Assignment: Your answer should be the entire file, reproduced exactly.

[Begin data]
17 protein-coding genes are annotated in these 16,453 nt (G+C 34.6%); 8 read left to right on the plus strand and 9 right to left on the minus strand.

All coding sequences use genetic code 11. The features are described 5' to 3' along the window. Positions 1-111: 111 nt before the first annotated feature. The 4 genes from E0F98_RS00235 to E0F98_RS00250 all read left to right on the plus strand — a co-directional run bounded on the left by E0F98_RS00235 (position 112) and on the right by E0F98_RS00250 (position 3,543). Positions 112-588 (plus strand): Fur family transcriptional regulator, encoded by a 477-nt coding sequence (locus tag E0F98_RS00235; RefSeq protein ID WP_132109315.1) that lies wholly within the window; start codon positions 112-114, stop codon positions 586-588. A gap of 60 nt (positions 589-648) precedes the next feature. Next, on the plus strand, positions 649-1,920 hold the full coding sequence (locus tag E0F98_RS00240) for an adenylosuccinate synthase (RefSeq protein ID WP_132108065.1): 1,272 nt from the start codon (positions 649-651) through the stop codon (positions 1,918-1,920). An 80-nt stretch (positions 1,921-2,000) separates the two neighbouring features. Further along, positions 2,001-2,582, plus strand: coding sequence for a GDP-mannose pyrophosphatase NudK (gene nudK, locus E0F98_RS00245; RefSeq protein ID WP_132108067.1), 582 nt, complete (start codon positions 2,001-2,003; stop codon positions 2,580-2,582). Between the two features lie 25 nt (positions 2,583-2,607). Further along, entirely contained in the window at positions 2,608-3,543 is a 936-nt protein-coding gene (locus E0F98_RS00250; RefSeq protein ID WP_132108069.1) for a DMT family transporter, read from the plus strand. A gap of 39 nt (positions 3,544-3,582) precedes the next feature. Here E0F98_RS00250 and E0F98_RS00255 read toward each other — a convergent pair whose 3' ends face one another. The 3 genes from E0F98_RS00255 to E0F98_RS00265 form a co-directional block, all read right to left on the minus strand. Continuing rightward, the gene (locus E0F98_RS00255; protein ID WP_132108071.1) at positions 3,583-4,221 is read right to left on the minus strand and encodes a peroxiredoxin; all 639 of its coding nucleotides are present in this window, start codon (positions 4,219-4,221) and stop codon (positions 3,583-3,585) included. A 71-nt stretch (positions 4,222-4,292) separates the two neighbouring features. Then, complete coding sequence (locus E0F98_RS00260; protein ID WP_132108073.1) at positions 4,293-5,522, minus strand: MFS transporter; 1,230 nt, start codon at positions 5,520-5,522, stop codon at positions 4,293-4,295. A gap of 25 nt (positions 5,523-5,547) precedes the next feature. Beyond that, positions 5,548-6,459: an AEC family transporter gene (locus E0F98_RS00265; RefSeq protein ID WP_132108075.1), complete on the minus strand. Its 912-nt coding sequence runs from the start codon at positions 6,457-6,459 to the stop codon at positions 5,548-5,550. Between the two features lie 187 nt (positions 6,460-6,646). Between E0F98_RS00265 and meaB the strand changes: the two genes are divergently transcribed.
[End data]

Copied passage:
17 protein-coding genes are annotated in these 16,453 nt (G+C 34.6%); 8 read left to right on the plus strand and 9 right to left on the minus strand.

All coding sequences use genetic code 11. The features are described 5' to 3' along the window. Positions 1-111: 111 nt before the first annotated feature. The 4 genes from E0F98_RS00235 to E0F98_RS00250 all read left to right on the plus strand — a co-directional run bounded on the left by E0F98_RS00235 (position 112) and on the right by E0F98_RS00250 (position 3,543). Positions 112-588 (plus strand): Fur family transcriptional regulator, encoded by a 477-nt coding sequence (locus tag E0F98_RS00235; RefSeq protein ID WP_132109315.1) that lies wholly within the window; start codon positions 112-114, stop codon positions 586-588. A gap of 60 nt (positions 589-648) precedes the next feature. Next, on the plus strand, positions 649-1,920 hold the full coding sequence (locus tag E0F98_RS00240) for an adenylosuccinate synthase (RefSeq protein ID WP_132108065.1): 1,272 nt from the start codon (positions 649-651) through the stop codon (positions 1,918-1,920). An 80-nt stretch (positions 1,921-2,000) separates the two neighbouring features. Further along, positions 2,001-2,582, plus strand: coding sequence for a GDP-mannose pyrophosphatase NudK (gene nudK, locus E0F98_RS00245; RefSeq protein ID WP_132108067.1), 582 nt, complete (start codon positions 2,001-2,003; stop codon positions 2,580-2,582). Between the two features lie 25 nt (positions 2,583-2,607). Further along, entirely contained in the window at positions 2,608-3,543 is a 936-nt protein-coding gene (locus E0F98_RS00250; RefSeq protein ID WP_132108069.1) for a DMT family transporter, read from the plus strand. A gap of 39 nt (positions 3,544-3,582) precedes the next feature. Here E0F98_RS00250 and E0F98_RS00255 read toward each other — a convergent pair whose 3' ends face one another. The 3 genes from E0F98_RS00255 to E0F98_RS00265 form a co-directional block, all read right to left on the minus strand. Continuing rightward, the gene (locus E0F98_RS00255; protein ID WP_132108071.1) at positions 3,583-4,221 is read right to left on the minus strand and encodes a peroxiredoxin; all 639 of its coding nucleotides are present in this window, start codon (positions 4,219-4,221) and stop codon (positions 3,583-3,585) included. A 71-nt stretch (positions 4,222-4,292) separates the two neighbouring features. Then, complete coding sequence (locus E0F98_RS00260; protein ID WP_132108073.1) at positions 4,293-5,522, minus strand: MFS transporter; 1,230 nt, start codon at positions 5,520-5,522, stop codon at positions 4,293-4,295. A gap of 25 nt (positions 5,523-5,547) precedes the next feature. Beyond that, positions 5,548-6,459: an AEC family transporter gene (locus E0F98_RS00265; RefSeq protein ID WP_132108075.1), complete on the minus strand. Its 912-nt coding sequence runs from the start codon at positions 6,457-6,459 to the stop codon at positions 5,548-5,550. Between the two features lie 187 nt (positions 6,460-6,646). Between E0F98_RS00265 and meaB the strand changes: the two genes are divergently transcribed.